Baird's Sparrow

Silhouette SparrowsSparrows

Baird's Sparrow

Centronyx bairdii
  • ORDER: Passeriformes
  • FAMILY: Passerellidae
Basic Description

The clear, tinkling song of the Baird’s Sparrow is one of the defining sounds of the northern Great Plains. Once among the most common birds of the tallgrass prairie, this species is a casualty of habitat alteration and the loss of native grassland to agriculture. This warm, yellowish-brown sparrow with neat black and chestnut streaks spends most of its time on the ground, foraging for insects and seeds. They have lost some 65% of their population since 1968 and are on the Yellow Watch List for declining species.

More ID Info
image of range map for Baird's SparrowRange map provided by Birds of North AmericaExplore Maps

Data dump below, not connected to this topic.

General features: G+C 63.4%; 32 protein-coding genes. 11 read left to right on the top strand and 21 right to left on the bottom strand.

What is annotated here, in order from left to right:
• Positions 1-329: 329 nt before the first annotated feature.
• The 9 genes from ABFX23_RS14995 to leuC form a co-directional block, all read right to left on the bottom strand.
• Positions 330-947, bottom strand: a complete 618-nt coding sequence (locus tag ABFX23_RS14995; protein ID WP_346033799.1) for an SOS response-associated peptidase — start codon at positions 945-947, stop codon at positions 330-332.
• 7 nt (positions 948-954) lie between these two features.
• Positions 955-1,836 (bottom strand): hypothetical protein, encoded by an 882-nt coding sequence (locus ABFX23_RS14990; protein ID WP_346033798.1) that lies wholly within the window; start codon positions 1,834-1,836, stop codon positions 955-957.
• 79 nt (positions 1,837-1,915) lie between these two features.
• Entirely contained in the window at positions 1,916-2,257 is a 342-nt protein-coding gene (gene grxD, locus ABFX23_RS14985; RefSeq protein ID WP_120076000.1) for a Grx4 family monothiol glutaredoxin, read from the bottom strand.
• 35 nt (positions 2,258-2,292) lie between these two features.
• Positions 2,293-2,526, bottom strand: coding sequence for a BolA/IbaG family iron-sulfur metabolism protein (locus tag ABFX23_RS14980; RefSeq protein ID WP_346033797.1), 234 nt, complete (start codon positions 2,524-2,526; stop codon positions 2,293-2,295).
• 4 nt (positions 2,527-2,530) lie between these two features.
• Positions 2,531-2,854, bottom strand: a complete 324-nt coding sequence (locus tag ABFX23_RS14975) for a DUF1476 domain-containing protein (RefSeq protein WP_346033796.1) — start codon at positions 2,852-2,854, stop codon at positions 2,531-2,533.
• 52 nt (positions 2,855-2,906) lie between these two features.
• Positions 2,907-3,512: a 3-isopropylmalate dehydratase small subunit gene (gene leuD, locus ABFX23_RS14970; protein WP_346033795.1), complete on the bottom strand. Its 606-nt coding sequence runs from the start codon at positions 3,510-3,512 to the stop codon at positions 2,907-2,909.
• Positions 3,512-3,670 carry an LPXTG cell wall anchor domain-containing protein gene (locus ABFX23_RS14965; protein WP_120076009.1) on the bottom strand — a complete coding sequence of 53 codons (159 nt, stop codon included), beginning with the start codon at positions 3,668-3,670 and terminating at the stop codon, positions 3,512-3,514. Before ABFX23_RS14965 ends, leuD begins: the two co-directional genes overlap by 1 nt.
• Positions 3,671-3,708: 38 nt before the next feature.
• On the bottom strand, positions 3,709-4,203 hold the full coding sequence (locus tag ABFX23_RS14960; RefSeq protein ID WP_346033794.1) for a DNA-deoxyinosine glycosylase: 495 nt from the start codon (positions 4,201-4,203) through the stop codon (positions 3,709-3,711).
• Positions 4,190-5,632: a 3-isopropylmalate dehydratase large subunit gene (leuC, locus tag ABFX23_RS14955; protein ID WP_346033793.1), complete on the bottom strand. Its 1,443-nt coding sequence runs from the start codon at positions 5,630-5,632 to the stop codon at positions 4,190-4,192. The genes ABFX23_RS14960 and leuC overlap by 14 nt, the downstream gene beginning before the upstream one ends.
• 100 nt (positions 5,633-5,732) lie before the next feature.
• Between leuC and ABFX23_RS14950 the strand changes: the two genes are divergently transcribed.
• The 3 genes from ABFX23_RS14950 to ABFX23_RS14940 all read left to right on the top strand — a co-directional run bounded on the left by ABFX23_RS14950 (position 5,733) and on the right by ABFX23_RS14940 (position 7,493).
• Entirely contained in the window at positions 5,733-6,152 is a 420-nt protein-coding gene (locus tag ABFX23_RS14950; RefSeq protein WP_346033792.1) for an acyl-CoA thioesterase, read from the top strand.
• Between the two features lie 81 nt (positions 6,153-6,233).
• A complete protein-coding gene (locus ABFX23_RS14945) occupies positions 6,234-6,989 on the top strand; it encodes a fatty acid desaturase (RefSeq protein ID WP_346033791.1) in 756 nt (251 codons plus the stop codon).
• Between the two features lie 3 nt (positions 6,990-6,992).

Find This Bird

As with most grassland species, finding Baird’s Sparrows is mostly about finding the proper habitat. In spring and summer, this species can be locally abundant in intact tallgrass prairie reserves in eastern Montana, the Dakotas, and adjacent Canada. Males often sing at or near the tops of grass clumps or scattered shrubs, where they often provide good views. In winter, head to the Chihuahuan grasslands of the southwestern U.S. and northern Mexico.

Other Names
  • Chingolo de Baird (Spanish)
  • Bruant de Baird (French)
  • Cool Facts